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Message From the DirectorAbout This GuideResources
Resource Guide for Serving U.S. Citizens Victimized Abroad
Publication Date:  April 2008
Victim Services: An International Outlook
Responding to Victimization Abroad
Coordinating Victim Services
If the Victim Remains Abroad
If the Victim Returns to the United States
International Terrorism
Crime Victim Compensation
Checklists for Assisting U.S. Citizens Victimized Abroad

About This Guide


The Office for Victims of Crime (OVC) would like to acknowledge the U.S. Department of State, Bureau of Consular Affairs, Office of Overseas Citizens Services, for lending its expertise and assistance to the preparation of this resource guide. In particular, OVC appreciates the contributions of Edward A. Betancourt, Director of Policy Review and Interagency Liaison, and Victim Assistance Specialist Jane N. Sigmon, Ph.D., throughout the preparation of this publication.

This resource guide would not have been possible without the support of Victims of Crime Act (VOCA) administrators, Steve Derene of the National Association of VOCA Assistance Administrators, Dan Eddy of the National Association of Crime Victim Compensation Boards, and victim advocates from across the country. OVC values their contributions and ongoing commitment to serving U.S citizens who are victims of crime, wherever they are in the world.

OVC also would like to acknowledge the work of its Training and Technical Assistance Center in the development and production of this publication.

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Purpose of This Publication

This resource guide is designed for domestic service providers, allied professionals, volunteers, and victim advocates who work on behalf of U.S. citizens who have been victimized abroad. Because many victim service providers in the United States only occasionally handle cases with an international element, this resource guide seeks to enhance awareness and understanding of the exceptional circumstances these victims encounter. It will also present the obstacles domestic service providers might meet and help them prepare to respond swiftly to alleviate the stress and confusion victims might feel.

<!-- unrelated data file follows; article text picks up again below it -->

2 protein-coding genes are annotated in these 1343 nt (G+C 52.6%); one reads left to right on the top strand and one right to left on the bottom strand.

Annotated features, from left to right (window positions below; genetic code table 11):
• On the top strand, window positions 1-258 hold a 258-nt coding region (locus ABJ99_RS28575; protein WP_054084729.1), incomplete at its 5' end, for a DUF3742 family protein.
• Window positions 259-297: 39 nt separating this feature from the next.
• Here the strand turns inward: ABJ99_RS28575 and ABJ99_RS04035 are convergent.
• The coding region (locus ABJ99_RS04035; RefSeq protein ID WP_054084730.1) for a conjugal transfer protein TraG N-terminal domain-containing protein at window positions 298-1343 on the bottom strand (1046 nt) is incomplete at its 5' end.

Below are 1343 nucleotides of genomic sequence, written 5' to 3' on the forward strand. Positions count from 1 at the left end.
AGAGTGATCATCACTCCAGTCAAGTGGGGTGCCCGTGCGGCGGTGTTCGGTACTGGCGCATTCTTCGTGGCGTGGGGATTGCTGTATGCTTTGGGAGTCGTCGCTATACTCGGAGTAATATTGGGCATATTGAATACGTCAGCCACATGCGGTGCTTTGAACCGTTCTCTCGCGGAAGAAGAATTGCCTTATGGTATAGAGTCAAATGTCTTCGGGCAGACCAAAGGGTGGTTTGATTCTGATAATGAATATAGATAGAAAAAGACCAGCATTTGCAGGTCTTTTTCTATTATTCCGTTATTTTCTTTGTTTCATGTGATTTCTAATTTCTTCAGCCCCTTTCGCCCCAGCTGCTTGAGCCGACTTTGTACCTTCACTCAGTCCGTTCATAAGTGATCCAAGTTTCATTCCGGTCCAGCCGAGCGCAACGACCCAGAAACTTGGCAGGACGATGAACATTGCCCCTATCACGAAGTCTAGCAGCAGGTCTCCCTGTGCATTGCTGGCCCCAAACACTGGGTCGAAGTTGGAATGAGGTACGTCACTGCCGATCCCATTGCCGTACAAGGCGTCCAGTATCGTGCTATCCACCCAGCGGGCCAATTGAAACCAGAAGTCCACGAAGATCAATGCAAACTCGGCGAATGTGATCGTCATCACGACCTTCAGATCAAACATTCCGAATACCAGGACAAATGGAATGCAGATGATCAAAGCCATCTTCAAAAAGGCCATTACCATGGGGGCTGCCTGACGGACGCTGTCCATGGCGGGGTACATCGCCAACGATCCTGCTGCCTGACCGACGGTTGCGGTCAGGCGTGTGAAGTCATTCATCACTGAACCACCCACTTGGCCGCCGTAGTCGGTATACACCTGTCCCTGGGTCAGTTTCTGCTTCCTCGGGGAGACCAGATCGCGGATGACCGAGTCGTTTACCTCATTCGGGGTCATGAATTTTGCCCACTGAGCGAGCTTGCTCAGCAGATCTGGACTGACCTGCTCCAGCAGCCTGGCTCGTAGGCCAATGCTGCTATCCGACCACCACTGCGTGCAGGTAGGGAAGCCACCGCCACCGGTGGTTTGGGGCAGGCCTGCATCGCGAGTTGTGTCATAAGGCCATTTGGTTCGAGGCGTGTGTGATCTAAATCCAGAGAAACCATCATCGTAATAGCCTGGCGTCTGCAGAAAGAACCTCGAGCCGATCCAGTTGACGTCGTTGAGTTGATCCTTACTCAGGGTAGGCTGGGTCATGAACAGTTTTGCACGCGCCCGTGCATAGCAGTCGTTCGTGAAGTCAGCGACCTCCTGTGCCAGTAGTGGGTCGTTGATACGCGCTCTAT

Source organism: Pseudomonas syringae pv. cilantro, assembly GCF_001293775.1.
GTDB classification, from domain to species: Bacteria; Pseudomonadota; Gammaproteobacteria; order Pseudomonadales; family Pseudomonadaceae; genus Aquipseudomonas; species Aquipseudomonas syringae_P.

Drawing on the experience and insights of consular officers, with a deep comprehension of the laws, cultures, languages, and services of host countries, this resource guide presents the expertise of victim service providers in the United States who support victims as they cope with the physical, psychological, and emotional effects of a crime.

This publication can provide useful information to those who plan, coordinate, and implement comprehensive services, and it can guide victim service providers as they assist—

  • U.S. citizens and surviving family members and legal guardians.

  • Officers and employees of the U.S. Government, their family members, and legal guardians.

  • U.S. emergency personnel who assist victims of international crime.

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Using This Publication

This publication is based on a review of resources sponsored by federal agencies, state governments, nonprofit organizations, and other groups working on behalf of U.S. citizens who are victims of crime overseas.

Although the information contained in this resource guide is substantive and practical, it cannot address every circumstance or concern a victim service provider might encounter when responding to the needs of U.S. citizens who are victimized abroad. Nor can this resource guide detail all the laws, criminal procedures, and cultural variables a victim of crime might encounter in every country overseas.

Nevertheless, this resource guide illustrates some of the challenges and obstacles that U.S. citizens face when they are victimized overseas and is a valuable starting point for victim service providers to begin understanding the opportunities and options they have for identifying and delivering pertinent and timely assistance.

The easy-to-navigate format allows victim service providers to proceed through the resource guide at their own pace and return to any section, at any time, to review information. Within this publication, links to electronic resources are highlighted for quick and direct access to key information.

The Web addresses and contact information featured in this resource guide were valid at the time it was produced, but the material is subject to change. Victim service providers are encouraged to return to these resources frequently for the most up-to-date information.

OVC neither endorses, has any responsibility for, nor exercises any control over the organizations' views or the accuracy of the information contained in electronic resources outside of OVC's Web site.

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